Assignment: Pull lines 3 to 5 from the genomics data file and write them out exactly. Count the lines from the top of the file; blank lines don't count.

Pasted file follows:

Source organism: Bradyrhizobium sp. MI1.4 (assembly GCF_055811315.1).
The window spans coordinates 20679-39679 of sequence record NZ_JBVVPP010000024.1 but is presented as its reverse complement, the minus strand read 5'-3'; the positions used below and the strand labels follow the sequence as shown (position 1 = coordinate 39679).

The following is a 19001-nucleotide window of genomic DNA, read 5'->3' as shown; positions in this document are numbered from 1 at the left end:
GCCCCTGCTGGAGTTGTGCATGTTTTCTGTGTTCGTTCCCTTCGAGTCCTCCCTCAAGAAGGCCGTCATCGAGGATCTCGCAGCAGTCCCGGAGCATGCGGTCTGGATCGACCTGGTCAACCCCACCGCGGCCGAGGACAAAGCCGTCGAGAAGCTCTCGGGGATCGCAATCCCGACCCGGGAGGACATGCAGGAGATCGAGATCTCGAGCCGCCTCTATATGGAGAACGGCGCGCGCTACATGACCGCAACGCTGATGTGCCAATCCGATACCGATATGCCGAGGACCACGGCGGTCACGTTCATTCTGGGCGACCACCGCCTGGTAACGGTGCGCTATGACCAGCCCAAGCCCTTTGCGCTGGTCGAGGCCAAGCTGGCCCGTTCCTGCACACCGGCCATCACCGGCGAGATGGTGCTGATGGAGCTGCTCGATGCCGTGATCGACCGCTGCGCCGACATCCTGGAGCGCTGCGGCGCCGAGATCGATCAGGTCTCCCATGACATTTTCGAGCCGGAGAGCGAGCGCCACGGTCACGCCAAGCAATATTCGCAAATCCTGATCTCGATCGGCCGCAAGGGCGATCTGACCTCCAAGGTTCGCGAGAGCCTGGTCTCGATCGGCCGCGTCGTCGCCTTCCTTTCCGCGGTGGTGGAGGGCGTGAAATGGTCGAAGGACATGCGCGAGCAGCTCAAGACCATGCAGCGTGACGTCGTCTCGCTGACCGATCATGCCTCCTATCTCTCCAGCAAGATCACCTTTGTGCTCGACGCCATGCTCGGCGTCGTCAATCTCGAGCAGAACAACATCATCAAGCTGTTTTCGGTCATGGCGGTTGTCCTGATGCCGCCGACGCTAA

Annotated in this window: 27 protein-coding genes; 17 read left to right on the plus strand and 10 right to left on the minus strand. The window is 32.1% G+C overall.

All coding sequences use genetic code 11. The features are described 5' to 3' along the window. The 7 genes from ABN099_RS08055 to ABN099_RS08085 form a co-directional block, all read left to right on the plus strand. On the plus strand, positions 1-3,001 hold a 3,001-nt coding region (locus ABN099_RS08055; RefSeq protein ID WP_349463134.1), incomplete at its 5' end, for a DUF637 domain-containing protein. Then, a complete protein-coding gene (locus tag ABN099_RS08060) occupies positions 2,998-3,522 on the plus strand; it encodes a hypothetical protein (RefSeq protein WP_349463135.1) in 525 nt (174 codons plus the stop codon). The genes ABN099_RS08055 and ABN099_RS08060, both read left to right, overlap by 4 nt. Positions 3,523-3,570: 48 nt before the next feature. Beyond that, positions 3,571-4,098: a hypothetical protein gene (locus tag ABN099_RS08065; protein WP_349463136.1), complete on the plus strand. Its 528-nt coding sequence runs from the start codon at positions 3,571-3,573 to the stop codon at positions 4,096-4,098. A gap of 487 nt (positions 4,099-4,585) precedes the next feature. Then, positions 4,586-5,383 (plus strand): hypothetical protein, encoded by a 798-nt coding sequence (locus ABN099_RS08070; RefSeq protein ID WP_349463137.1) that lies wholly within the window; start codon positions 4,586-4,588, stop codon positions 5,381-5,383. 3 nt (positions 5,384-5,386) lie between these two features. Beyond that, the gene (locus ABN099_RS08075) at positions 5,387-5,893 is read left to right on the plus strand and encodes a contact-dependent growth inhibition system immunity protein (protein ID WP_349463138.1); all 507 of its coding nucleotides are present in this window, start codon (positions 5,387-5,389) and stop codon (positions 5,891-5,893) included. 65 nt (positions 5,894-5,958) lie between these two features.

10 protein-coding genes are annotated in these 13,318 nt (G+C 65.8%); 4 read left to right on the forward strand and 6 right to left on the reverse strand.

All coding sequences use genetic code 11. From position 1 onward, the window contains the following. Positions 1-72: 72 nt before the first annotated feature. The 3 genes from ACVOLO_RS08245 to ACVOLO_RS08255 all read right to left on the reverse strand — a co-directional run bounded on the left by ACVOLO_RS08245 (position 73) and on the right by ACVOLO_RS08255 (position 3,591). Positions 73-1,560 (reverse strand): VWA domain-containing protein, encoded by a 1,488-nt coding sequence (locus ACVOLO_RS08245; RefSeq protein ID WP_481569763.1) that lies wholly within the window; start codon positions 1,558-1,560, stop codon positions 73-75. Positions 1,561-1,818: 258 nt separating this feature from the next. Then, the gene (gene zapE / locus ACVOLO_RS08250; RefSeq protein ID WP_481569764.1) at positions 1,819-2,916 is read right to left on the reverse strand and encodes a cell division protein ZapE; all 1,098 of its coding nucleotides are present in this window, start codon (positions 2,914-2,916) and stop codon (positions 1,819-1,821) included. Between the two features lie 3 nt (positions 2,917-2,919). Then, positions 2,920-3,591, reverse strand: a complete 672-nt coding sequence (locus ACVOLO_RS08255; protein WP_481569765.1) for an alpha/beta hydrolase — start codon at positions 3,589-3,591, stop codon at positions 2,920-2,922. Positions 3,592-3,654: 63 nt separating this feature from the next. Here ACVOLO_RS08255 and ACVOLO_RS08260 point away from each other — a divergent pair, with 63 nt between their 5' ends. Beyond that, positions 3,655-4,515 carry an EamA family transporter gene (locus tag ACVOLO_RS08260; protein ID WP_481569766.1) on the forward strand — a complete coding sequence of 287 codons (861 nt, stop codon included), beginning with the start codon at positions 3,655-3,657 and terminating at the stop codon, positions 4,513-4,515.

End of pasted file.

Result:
The following is a 19001-nucleotide window of genomic DNA, read 5'->3' as shown; positions in this document are numbered from 1 at the left end:
GCCCCTGCTGGAGTTGTGCATGTTTTCTGTGTTCGTTCCCTTCGAGTCCTCCCTCAAGAAGGCCGTCATCGAGGATCTCGCAGCAGTCCCGGAGCATGCGGTCTGGATCGACCTGGTCAACCCCACCGCGGCCGAGGACAAAGCCGTCGAGAAGCTCTCGGGGATCGCAATCCCGACCCGGGAGGACATGCAGGAGATCGAGATCTCGAGCCGCCTCTATATGGAGAACGGCGCGCGCTACATGACCGCAACGCTGATGTGCCAATCCGATACCGATATGCCGAGGACCACGGCGGTCACGTTCATTCTGGGCGACCACCGCCTGGTAACGGTGCGCTATGACCAGCCCAAGCCCTTTGCGCTGGTCGAGGCCAAGCTGGCCCGTTCCTGCACACCGGCCATCACCGGCGAGATGGTGCTGATGGAGCTGCTCGATGCCGTGATCGACCGCTGCGCCGACATCCTGGAGCGCTGCGGCGCCGAGATCGATCAGGTCTCCCATGACATTTTCGAGCCGGAGAGCGAGCGCCACGGTCACGCCAAGCAATATTCGCAAATCCTGATCTCGATCGGCCGCAAGGGCGATCTGACCTCCAAGGTTCGCGAGAGCCTGGTCTCGATCGGCCGCGTCGTCGCCTTCCTTTCCGCGGTGGTGGAGGGCGTGAAATGGTCGAAGGACATGCGCGAGCAGCTCAAGACCATGCAGCGTGACGTCGTCTCGCTGACCGATCATGCCTCCTATCTCTCCAGCAAGATCACCTTTGTGCTCGACGCCATGCTCGGCGTCGTCAATCTCGAGCAGAACAACATCATCAAGCTGTTTTCGGTCATGGCGGTTGTCCTGATGCCGCCGACGCTAA

Annotated in this window: 27 protein-coding genes; 17 read left to right on the plus strand and 10 right to left on the minus strand. The window is 32.1% G+C overall.